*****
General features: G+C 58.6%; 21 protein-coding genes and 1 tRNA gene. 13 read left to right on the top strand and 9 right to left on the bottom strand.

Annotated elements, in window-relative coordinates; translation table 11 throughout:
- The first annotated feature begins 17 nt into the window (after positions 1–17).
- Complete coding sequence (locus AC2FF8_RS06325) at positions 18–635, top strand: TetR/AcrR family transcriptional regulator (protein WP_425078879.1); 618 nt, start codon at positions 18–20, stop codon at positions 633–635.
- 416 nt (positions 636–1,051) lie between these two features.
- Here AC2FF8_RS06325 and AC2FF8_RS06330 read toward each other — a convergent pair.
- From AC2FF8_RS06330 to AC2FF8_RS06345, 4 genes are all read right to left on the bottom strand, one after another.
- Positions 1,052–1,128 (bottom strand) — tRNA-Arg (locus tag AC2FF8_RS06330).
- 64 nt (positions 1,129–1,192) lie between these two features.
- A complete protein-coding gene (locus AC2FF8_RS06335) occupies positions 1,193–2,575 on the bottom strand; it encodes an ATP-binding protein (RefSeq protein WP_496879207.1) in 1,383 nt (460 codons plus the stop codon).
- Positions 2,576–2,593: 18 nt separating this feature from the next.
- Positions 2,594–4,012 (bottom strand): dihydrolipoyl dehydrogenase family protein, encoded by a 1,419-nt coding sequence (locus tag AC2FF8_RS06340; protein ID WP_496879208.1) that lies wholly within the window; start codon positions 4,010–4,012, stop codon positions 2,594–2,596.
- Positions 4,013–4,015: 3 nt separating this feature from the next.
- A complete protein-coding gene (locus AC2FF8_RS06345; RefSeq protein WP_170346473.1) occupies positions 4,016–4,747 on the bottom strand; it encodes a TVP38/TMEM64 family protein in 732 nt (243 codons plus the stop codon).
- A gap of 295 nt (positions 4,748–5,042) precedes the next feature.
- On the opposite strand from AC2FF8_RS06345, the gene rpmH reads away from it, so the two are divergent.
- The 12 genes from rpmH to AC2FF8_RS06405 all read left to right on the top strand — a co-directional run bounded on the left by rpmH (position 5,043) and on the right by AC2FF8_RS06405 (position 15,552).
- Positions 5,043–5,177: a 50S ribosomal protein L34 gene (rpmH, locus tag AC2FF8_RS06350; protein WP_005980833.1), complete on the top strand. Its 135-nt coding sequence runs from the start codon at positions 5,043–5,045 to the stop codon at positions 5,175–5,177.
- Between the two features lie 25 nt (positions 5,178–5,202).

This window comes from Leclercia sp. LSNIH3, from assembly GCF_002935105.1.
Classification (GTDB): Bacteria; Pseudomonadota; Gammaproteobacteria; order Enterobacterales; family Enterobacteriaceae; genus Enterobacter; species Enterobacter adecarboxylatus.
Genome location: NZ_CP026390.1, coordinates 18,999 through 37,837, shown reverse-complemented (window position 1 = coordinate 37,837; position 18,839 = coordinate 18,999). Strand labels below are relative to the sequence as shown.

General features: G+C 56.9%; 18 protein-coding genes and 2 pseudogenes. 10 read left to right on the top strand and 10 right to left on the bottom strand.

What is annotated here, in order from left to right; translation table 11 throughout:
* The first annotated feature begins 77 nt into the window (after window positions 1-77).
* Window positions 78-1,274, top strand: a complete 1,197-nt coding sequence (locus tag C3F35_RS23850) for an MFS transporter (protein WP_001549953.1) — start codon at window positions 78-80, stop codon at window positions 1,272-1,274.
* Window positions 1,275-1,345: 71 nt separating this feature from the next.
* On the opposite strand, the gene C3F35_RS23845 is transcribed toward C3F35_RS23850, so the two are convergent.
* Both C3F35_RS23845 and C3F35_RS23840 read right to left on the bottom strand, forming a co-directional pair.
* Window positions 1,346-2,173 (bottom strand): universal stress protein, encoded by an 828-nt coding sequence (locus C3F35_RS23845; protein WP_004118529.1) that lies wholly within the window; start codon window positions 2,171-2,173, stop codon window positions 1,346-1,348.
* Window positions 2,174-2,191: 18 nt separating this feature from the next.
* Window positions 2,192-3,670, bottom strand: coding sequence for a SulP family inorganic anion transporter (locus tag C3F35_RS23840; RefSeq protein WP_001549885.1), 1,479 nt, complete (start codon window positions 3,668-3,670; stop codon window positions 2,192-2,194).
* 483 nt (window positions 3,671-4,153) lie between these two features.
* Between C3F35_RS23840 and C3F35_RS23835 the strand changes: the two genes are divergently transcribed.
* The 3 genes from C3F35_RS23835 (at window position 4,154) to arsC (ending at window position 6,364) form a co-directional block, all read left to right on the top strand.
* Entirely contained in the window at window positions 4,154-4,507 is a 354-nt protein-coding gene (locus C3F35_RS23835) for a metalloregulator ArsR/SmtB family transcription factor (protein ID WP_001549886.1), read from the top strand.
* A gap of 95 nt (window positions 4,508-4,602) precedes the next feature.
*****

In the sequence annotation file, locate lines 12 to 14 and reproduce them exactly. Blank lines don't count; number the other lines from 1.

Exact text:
- Positions 2,594–4,012 (bottom strand): dihydrolipoyl dehydrogenase family protein, encoded by a 1,419-nt coding sequence (locus tag AC2FF8_RS06340; protein ID WP_496879208.1) that lies wholly within the window; start codon positions 4,010–4,012, stop codon positions 2,594–2,596.
- Positions 4,013–4,015: 3 nt separating this feature from the next.
- A complete protein-coding gene (locus AC2FF8_RS06345; RefSeq protein WP_170346473.1) occupies positions 4,016–4,747 on the bottom strand; it encodes a TVP38/TMEM64 family protein in 732 nt (243 codons plus the stop codon).